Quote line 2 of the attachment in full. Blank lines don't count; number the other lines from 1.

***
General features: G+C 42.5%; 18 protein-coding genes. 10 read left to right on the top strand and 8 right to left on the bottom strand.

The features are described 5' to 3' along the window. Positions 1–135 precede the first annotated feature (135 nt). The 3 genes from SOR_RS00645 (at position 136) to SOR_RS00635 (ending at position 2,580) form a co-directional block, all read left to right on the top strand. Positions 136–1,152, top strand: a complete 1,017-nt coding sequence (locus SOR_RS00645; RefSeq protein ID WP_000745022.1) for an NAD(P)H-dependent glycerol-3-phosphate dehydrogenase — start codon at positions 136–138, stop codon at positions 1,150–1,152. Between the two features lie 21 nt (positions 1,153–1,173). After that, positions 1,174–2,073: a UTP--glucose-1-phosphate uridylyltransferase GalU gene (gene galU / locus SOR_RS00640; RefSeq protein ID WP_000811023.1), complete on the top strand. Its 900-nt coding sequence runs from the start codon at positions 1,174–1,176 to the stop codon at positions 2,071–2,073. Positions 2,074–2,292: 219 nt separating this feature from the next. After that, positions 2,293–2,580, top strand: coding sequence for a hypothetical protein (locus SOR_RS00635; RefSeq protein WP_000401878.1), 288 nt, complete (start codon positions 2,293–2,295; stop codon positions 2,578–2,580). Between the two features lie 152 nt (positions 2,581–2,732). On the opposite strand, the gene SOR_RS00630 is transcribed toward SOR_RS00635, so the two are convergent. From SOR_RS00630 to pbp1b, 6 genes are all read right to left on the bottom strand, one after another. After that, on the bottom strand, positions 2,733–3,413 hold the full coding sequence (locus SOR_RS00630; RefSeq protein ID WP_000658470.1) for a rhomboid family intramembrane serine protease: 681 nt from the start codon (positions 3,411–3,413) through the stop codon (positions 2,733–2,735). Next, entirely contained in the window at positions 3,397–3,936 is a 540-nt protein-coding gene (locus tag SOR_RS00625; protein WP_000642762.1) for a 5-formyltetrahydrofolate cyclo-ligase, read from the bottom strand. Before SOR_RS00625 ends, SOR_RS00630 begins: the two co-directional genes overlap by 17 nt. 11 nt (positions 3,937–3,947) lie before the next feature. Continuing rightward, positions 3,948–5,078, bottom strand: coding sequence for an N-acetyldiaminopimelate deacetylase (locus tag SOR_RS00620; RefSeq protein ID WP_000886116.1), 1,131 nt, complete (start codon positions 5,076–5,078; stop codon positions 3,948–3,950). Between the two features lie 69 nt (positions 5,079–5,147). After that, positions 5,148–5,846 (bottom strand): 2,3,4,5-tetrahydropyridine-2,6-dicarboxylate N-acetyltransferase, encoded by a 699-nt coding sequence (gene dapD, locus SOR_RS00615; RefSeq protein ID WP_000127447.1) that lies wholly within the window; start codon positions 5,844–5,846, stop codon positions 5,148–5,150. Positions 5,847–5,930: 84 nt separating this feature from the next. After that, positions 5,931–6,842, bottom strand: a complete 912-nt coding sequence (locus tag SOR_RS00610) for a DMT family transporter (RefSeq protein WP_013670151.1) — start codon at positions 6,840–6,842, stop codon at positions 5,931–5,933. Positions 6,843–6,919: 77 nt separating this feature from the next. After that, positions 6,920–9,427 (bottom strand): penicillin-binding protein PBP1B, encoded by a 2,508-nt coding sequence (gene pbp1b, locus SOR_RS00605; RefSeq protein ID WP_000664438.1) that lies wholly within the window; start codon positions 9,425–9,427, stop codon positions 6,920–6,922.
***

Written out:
The features are described 5' to 3' along the window. Positions 1–135 precede the first annotated feature (135 nt). The 3 genes from SOR_RS00645 (at position 136) to SOR_RS00635 (ending at position 2,580) form a co-directional block, all read left to right on the top strand. Positions 136–1,152, top strand: a complete 1,017-nt coding sequence (locus SOR_RS00645; RefSeq protein ID WP_000745022.1) for an NAD(P)H-dependent glycerol-3-phosphate dehydrogenase — start codon at positions 136–138, stop codon at positions 1,150–1,152. Between the two features lie 21 nt (positions 1,153–1,173). After that, positions 1,174–2,073: a UTP--glucose-1-phosphate uridylyltransferase GalU gene (gene galU / locus SOR_RS00640; RefSeq protein ID WP_000811023.1), complete on the top strand. Its 900-nt coding sequence runs from the start codon at positions 1,174–1,176 to the stop codon at positions 2,071–2,073. Positions 2,074–2,292: 219 nt separating this feature from the next. After that, positions 2,293–2,580, top strand: coding sequence for a hypothetical protein (locus SOR_RS00635; RefSeq protein WP_000401878.1), 288 nt, complete (start codon positions 2,293–2,295; stop codon positions 2,578–2,580). Between the two features lie 152 nt (positions 2,581–2,732). On the opposite strand, the gene SOR_RS00630 is transcribed toward SOR_RS00635, so the two are convergent. From SOR_RS00630 to pbp1b, 6 genes are all read right to left on the bottom strand, one after another. After that, on the bottom strand, positions 2,733–3,413 hold the full coding sequence (locus SOR_RS00630; RefSeq protein ID WP_000658470.1) for a rhomboid family intramembrane serine protease: 681 nt from the start codon (positions 3,411–3,413) through the stop codon (positions 2,733–2,735). Next, entirely contained in the window at positions 3,397–3,936 is a 540-nt protein-coding gene (locus tag SOR_RS00625; protein WP_000642762.1) for a 5-formyltetrahydrofolate cyclo-ligase, read from the bottom strand. Before SOR_RS00625 ends, SOR_RS00630 begins: the two co-directional genes overlap by 17 nt. 11 nt (positions 3,937–3,947) lie before the next feature. Continuing rightward, positions 3,948–5,078, bottom strand: coding sequence for an N-acetyldiaminopimelate deacetylase (locus tag SOR_RS00620; RefSeq protein ID WP_000886116.1), 1,131 nt, complete (start codon positions 5,076–5,078; stop codon positions 3,948–3,950). Between the two features lie 69 nt (positions 5,079–5,147). After that, positions 5,148–5,846 (bottom strand): 2,3,4,5-tetrahydropyridine-2,6-dicarboxylate N-acetyltransferase, encoded by a 699-nt coding sequence (gene dapD, locus SOR_RS00615; RefSeq protein ID WP_000127447.1) that lies wholly within the window; start codon positions 5,844–5,846, stop codon positions 5,148–5,150. Positions 5,847–5,930: 84 nt separating this feature from the next. After that, positions 5,931–6,842, bottom strand: a complete 912-nt coding sequence (locus tag SOR_RS00610) for a DMT family transporter (RefSeq protein WP_013670151.1) — start codon at positions 6,840–6,842, stop codon at positions 5,931–5,933. Positions 6,843–6,919: 77 nt separating this feature from the next. After that, positions 6,920–9,427 (bottom strand): penicillin-binding protein PBP1B, encoded by a 2,508-nt coding sequence (gene pbp1b, locus SOR_RS00605; RefSeq protein ID WP_000664438.1) that lies wholly within the window; start codon positions 9,425–9,427, stop codon positions 6,920–6,922.